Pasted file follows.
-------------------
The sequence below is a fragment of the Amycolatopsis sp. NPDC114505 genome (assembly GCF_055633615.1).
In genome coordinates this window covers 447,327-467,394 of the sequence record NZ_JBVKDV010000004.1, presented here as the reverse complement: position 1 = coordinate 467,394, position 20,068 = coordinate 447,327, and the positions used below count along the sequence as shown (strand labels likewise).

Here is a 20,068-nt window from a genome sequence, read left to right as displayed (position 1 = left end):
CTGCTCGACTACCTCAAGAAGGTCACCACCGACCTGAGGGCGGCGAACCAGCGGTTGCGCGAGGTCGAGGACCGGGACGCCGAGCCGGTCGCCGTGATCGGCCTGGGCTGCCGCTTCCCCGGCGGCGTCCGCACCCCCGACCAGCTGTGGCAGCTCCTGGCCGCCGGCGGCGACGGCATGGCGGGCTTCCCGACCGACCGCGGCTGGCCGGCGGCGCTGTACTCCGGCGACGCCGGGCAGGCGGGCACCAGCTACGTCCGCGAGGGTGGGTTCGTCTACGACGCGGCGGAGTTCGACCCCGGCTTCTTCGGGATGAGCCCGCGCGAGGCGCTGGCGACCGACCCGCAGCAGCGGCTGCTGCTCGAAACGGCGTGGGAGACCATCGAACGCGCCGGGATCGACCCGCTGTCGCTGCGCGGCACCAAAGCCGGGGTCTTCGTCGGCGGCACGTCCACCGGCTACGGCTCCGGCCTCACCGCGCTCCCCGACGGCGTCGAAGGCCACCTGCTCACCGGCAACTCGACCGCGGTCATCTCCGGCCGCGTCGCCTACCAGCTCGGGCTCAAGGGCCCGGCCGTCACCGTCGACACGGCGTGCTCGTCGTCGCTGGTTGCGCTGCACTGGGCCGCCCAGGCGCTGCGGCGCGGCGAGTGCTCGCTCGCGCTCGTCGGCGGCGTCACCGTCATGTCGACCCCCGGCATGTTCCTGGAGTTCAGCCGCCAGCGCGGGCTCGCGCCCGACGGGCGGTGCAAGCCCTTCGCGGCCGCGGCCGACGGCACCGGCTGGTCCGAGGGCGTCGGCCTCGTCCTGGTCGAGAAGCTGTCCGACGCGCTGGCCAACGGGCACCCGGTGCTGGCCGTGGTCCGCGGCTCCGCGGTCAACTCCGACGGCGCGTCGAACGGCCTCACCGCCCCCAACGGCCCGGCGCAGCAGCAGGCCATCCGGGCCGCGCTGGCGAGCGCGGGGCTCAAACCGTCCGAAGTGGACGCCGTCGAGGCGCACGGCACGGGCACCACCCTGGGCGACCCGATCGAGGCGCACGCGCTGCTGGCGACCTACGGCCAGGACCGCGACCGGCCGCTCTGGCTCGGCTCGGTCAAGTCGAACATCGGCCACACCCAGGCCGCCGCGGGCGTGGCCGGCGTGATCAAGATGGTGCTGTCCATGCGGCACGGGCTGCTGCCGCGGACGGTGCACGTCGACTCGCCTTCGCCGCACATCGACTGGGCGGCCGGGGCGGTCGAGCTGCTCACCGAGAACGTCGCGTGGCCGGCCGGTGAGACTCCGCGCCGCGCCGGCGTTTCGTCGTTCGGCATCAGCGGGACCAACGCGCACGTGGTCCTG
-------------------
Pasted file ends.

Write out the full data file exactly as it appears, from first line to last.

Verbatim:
The sequence below is a fragment of the Amycolatopsis sp. NPDC114505 genome (assembly GCF_055633615.1).
In genome coordinates this window covers 447,327-467,394 of the sequence record NZ_JBVKDV010000004.1, presented here as the reverse complement: position 1 = coordinate 467,394, position 20,068 = coordinate 447,327, and the positions used below count along the sequence as shown (strand labels likewise).

Here is a 20,068-nt window from a genome sequence, read left to right as displayed (position 1 = left end):
CTGCTCGACTACCTCAAGAAGGTCACCACCGACCTGAGGGCGGCGAACCAGCGGTTGCGCGAGGTCGAGGACCGGGACGCCGAGCCGGTCGCCGTGATCGGCCTGGGCTGCCGCTTCCCCGGCGGCGTCCGCACCCCCGACCAGCTGTGGCAGCTCCTGGCCGCCGGCGGCGACGGCATGGCGGGCTTCCCGACCGACCGCGGCTGGCCGGCGGCGCTGTACTCCGGCGACGCCGGGCAGGCGGGCACCAGCTACGTCCGCGAGGGTGGGTTCGTCTACGACGCGGCGGAGTTCGACCCCGGCTTCTTCGGGATGAGCCCGCGCGAGGCGCTGGCGACCGACCCGCAGCAGCGGCTGCTGCTCGAAACGGCGTGGGAGACCATCGAACGCGCCGGGATCGACCCGCTGTCGCTGCGCGGCACCAAAGCCGGGGTCTTCGTCGGCGGCACGTCCACCGGCTACGGCTCCGGCCTCACCGCGCTCCCCGACGGCGTCGAAGGCCACCTGCTCACCGGCAACTCGACCGCGGTCATCTCCGGCCGCGTCGCCTACCAGCTCGGGCTCAAGGGCCCGGCCGTCACCGTCGACACGGCGTGCTCGTCGTCGCTGGTTGCGCTGCACTGGGCCGCCCAGGCGCTGCGGCGCGGCGAGTGCTCGCTCGCGCTCGTCGGCGGCGTCACCGTCATGTCGACCCCCGGCATGTTCCTGGAGTTCAGCCGCCAGCGCGGGCTCGCGCCCGACGGGCGGTGCAAGCCCTTCGCGGCCGCGGCCGACGGCACCGGCTGGTCCGAGGGCGTCGGCCTCGTCCTGGTCGAGAAGCTGTCCGACGCGCTGGCCAACGGGCACCCGGTGCTGGCCGTGGTCCGCGGCTCCGCGGTCAACTCCGACGGCGCGTCGAACGGCCTCACCGCCCCCAACGGCCCGGCGCAGCAGCAGGCCATCCGGGCCGCGCTGGCGAGCGCGGGGCTCAAACCGTCCGAAGTGGACGCCGTCGAGGCGCACGGCACGGGCACCACCCTGGGCGACCCGATCGAGGCGCACGCGCTGCTGGCGACCTACGGCCAGGACCGCGACCGGCCGCTCTGGCTCGGCTCGGTCAAGTCGAACATCGGCCACACCCAGGCCGCCGCGGGCGTGGCCGGCGTGATCAAGATGGTGCTGTCCATGCGGCACGGGCTGCTGCCGCGGACGGTGCACGTCGACTCGCCTTCGCCGCACATCGACTGGGCGGCCGGGGCGGTCGAGCTGCTCACCGAGAACGTCGCGTGGCCGGCCGGTGAGACTCCGCGCCGCGCCGGCGTTTCGTCGTTCGGCATCAGCGGGACCAACGCGCACGTGGTCCTG